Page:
Gilles Verlant (June 11, 1957 - September 20, 2013)
Gilles Verlant and his subject matter Serge Gainsbourg
I would like to think that Gilles Verlant was my best friend, but the fact is I only met him face-to-face maybe half-a-dozen times in a short period of time. The first time I met him was in Paris January 2012. I and Paul Knobloch, the translator of Gilles’ magnificent biography on Serge Gainsbourg, was putting the final touches of this project which took us a long time to complete. There were health issues involved on the American side, and just basic life stuff that delayed this book for a year or so. Also it was a major undertaking for the press due to the size of the book moreover being so detailed in information regarding the French pop music and its culture. I needed to finish everything in 2012 due to production and distribution deadlines. I was nervous at the thought of meeting the author of “Gainsbourg” because I felt so close to the book, that I almost forgot that there was a living author behind it. I was so used to working with Paul mostly on the Boris Vian titles I publish, that I was totally not aware of working with a living author - until he wrote to me. A very wonderful charming e-mail letting us know that’s he’s around to help, and that was a great help to our production of this book. Over various e-mails to Paul, Gilles was very helpful and a great supporter of getting this “Gainsbourg” published in English.
So when I finally met him at a Paris restaurant, I was anxious. On top of that he was late and i didn’t have a cell phone on me for this trip. But I waited, and I dared not to move from our agreed spot to meet. From a distance I saw a gentleman walking towards me and just by his walk there was a certain amount of character - I thought to myself “that has to be Gilles!” It was and he was perfectly charming about being late and then for the next three hours over a meal we talked about Gainsbourg and his life. I remember that I had so many endless questions to ask him about Serge, but not only that I was deeply curious about Gilles life as well.
From the very beginning he brought up the fact that he has two sons, and this I gather right away was a very important fact to him. I know nothing about his parents but to him family meant his two sons. Gilles appeared to be young, so I was kind of surprised to learn his two sons were around 19 to 21 years old because Gilles seemed ageless to me. I think people who love rock n’ roll are ageless in a sense. They are dealing with a passion that they picked up when they were young, and if it stays with you, it becomes an appearance of youth. Gilles and I were from the same generation, so we shared that, but also a love of the pop music world and all the off-shoots of it.
Reading the “Gainsbourg” biography I was so impressed that Gilles met every leading figure in the French entertainment world. Serge Gainsbourg is not only a pop artist, but also an entrance to the complex and wonderful world of the French pop world. On one level, Gilles served as a tour guide to that world, where non-speaking French language people have an inside view of that fascinating planet known as the French entertainment world. Gilles really conveys the importance of Gainsbourg, but also gives the bigger picture of what is French pop music as well as its cinema world. So I was impressed that this man across the table from me interviewed almost every major iconic French star for his book. As an American I couldn’t imagine being in the same room with these people, yet Gilles managed to talk to them and I just wanted to know what Juliette Gréco was like in person - but I was too shy to ask such a fan-type question.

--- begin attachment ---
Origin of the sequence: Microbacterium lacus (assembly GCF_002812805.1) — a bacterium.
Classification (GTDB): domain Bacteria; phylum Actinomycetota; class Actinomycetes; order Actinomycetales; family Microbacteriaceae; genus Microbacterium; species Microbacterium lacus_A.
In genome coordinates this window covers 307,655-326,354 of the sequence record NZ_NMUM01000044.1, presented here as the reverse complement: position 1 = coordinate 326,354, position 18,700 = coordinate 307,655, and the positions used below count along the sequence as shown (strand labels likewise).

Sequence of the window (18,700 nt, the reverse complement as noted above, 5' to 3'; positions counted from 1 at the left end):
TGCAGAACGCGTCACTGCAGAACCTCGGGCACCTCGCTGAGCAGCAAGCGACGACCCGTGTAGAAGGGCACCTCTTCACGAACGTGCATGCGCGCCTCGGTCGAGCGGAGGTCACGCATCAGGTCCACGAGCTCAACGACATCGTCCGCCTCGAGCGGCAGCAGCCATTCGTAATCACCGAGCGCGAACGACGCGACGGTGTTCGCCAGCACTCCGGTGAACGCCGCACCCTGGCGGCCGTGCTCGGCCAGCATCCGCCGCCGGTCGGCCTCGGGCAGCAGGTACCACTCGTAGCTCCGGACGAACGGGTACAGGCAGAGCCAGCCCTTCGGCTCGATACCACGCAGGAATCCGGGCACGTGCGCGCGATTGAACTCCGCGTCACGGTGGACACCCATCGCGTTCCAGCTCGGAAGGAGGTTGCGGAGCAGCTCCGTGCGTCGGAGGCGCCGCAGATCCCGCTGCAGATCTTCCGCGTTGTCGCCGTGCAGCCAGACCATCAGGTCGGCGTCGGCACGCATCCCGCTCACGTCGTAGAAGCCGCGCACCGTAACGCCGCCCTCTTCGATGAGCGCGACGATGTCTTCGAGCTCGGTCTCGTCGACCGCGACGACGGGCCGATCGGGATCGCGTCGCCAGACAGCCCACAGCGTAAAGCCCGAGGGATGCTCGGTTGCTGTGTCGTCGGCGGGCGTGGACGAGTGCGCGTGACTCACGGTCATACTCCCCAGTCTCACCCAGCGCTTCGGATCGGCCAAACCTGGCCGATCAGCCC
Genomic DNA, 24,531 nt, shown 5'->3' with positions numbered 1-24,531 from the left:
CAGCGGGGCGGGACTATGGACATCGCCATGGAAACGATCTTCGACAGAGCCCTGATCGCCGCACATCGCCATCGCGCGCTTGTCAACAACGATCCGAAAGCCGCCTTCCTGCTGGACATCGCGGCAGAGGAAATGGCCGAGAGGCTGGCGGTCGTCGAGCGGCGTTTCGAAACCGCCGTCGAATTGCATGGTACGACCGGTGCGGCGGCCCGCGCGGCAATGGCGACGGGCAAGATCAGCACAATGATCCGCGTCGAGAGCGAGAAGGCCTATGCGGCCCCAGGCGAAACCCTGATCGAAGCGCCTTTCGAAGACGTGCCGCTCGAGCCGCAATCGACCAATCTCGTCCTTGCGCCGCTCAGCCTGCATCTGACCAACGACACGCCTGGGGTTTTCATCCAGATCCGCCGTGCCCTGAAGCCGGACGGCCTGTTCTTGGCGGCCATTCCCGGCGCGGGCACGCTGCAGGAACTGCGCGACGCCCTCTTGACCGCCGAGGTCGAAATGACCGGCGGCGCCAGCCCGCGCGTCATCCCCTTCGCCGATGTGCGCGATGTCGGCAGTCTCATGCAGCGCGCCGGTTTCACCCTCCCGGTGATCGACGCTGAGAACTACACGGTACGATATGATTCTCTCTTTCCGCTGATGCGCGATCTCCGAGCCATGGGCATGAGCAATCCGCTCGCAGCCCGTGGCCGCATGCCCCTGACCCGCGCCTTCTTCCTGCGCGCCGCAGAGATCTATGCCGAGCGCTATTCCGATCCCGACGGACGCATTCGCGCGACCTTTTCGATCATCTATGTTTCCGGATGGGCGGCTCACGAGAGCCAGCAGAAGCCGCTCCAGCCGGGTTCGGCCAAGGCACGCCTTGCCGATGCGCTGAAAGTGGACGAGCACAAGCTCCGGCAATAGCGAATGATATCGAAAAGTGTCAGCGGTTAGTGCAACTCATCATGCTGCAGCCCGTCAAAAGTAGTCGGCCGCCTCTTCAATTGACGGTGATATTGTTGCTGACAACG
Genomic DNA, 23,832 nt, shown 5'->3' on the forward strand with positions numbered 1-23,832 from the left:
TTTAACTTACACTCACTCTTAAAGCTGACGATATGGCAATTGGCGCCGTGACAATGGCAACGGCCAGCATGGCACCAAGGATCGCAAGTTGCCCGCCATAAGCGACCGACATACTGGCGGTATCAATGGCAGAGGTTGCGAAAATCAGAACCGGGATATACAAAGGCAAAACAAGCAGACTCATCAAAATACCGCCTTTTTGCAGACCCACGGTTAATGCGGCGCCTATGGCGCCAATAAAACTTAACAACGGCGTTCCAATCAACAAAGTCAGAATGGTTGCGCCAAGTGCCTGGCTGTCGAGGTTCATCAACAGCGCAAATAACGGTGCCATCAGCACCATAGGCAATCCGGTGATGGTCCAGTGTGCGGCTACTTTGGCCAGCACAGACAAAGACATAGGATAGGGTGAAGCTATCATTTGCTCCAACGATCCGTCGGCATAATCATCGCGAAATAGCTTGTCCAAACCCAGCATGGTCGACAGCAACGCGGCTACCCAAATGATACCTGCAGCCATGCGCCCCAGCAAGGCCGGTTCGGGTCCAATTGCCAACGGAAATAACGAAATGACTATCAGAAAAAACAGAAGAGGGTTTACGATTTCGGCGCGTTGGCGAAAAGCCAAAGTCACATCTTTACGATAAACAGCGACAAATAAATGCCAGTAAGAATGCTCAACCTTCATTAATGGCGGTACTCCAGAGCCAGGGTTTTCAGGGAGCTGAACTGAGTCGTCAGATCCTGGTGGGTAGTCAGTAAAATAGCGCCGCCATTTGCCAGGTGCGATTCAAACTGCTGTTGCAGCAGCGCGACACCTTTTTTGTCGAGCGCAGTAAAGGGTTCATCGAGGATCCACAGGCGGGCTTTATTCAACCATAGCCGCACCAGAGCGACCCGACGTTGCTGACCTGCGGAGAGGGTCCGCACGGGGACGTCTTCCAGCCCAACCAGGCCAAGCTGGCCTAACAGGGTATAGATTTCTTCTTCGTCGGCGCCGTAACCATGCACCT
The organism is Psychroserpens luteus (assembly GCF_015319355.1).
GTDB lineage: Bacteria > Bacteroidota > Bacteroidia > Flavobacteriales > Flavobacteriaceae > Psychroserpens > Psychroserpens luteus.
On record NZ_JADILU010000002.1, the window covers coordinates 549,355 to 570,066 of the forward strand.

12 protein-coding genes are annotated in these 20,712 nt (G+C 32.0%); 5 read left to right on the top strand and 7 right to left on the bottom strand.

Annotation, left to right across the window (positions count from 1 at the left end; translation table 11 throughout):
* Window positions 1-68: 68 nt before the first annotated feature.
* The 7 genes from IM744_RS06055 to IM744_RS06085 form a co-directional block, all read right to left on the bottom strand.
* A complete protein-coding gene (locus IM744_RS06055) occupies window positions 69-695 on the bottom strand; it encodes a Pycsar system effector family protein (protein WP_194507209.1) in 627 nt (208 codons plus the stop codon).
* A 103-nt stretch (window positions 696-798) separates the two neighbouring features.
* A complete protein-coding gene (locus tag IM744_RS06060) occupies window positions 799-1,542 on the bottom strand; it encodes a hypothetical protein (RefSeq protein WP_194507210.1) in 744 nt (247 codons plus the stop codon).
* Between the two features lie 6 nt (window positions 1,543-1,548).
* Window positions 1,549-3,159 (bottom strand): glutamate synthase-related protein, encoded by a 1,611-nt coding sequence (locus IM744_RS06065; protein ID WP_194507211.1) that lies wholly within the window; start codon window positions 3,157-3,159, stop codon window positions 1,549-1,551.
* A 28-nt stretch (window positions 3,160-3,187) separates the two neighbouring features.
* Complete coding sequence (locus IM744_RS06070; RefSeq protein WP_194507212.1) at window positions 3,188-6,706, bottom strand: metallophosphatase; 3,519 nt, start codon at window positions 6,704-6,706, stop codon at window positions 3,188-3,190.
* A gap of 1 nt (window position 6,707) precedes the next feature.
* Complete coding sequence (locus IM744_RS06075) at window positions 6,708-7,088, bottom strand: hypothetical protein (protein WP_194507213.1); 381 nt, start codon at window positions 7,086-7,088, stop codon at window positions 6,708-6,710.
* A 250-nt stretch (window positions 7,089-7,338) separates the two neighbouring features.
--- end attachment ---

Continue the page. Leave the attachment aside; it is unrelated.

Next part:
That summer he came to Los Angeles to promote the newly published edition of “Gainsbourg” as well as taking an old-fashioned tourist trip with his two sons. It appeared to me that this journey was very important to Gilles. One, because his book is being published in the States, but two, and even more important to him, he was with his sons. Gilles strikes me as someone who likes U.S. culture a lot. In that sense he reminds me of Jean-Pierre Melville, the great French filmmaker, who had an obsession with U.S. pop culture. The fact he even took the name “Melville” as a nod to the great American author, that somewhat represented America to the iconic film artist. With a short time it seemed Gilles and his sons went to every major tourist spot in Los Angeles as well as San Francisco. The last time I saw him he was a shade of red, due to the sun from the desert.
I think what really impressed him was doing an event for the book at City Lights Bookstore in San Francisco. Gilles couldn’t get over the fact that he was part of the City Lights world due to it being the most iconic American bookstore in the country. It was like the filmmaker Melville actually met the writer Melville! For both events, one at the D.A.P. space in Los Angeles and the other at City Lights was a total success. The memory of it now makes me happy, because god anything can go wrong in the book world. But alas, it was a series of perfect moments with the perfect guy.
A couple of days ago I heard about Gilles’ death,either from a heart attack or falling down a staircase, which at this moment, seems unbelievable. For one, he was such a happy figure in my mind. He really enjoyed life as it was happening. Serge Gainsbourg had the perfect biographer, and Oscar and Victor, his two sons, I think had a great Dad.